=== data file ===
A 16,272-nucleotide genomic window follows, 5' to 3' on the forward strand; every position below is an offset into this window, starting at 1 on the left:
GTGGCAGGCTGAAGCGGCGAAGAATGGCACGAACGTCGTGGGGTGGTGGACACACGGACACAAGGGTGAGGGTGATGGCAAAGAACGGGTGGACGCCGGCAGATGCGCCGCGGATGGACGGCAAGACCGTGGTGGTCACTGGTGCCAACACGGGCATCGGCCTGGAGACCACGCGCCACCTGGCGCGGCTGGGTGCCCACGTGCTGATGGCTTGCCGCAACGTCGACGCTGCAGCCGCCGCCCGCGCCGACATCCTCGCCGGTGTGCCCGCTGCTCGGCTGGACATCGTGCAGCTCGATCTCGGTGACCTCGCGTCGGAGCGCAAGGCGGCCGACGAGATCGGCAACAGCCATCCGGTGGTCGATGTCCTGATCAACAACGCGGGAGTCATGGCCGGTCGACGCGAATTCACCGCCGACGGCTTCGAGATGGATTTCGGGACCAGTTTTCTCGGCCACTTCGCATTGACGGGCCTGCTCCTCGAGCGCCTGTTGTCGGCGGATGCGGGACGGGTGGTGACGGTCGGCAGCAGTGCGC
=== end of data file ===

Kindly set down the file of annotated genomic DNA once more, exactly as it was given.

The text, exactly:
A 16,272-nucleotide genomic window follows, 5' to 3' on the forward strand; every position below is an offset into this window, starting at 1 on the left:
GTGGCAGGCTGAAGCGGCGAAGAATGGCACGAACGTCGTGGGGTGGTGGACACACGGACACAAGGGTGAGGGTGATGGCAAAGAACGGGTGGACGCCGGCAGATGCGCCGCGGATGGACGGCAAGACCGTGGTGGTCACTGGTGCCAACACGGGCATCGGCCTGGAGACCACGCGCCACCTGGCGCGGCTGGGTGCCCACGTGCTGATGGCTTGCCGCAACGTCGACGCTGCAGCCGCCGCCCGCGCCGACATCCTCGCCGGTGTGCCCGCTGCTCGGCTGGACATCGTGCAGCTCGATCTCGGTGACCTCGCGTCGGAGCGCAAGGCGGCCGACGAGATCGGCAACAGCCATCCGGTGGTCGATGTCCTGATCAACAACGCGGGAGTCATGGCCGGTCGACGCGAATTCACCGCCGACGGCTTCGAGATGGATTTCGGGACCAGTTTTCTCGGCCACTTCGCATTGACGGGCCTGCTCCTCGAGCGCCTGTTGTCGGCGGATGCGGGACGGGTGGTGACGGTCGGCAGCAGTGCGC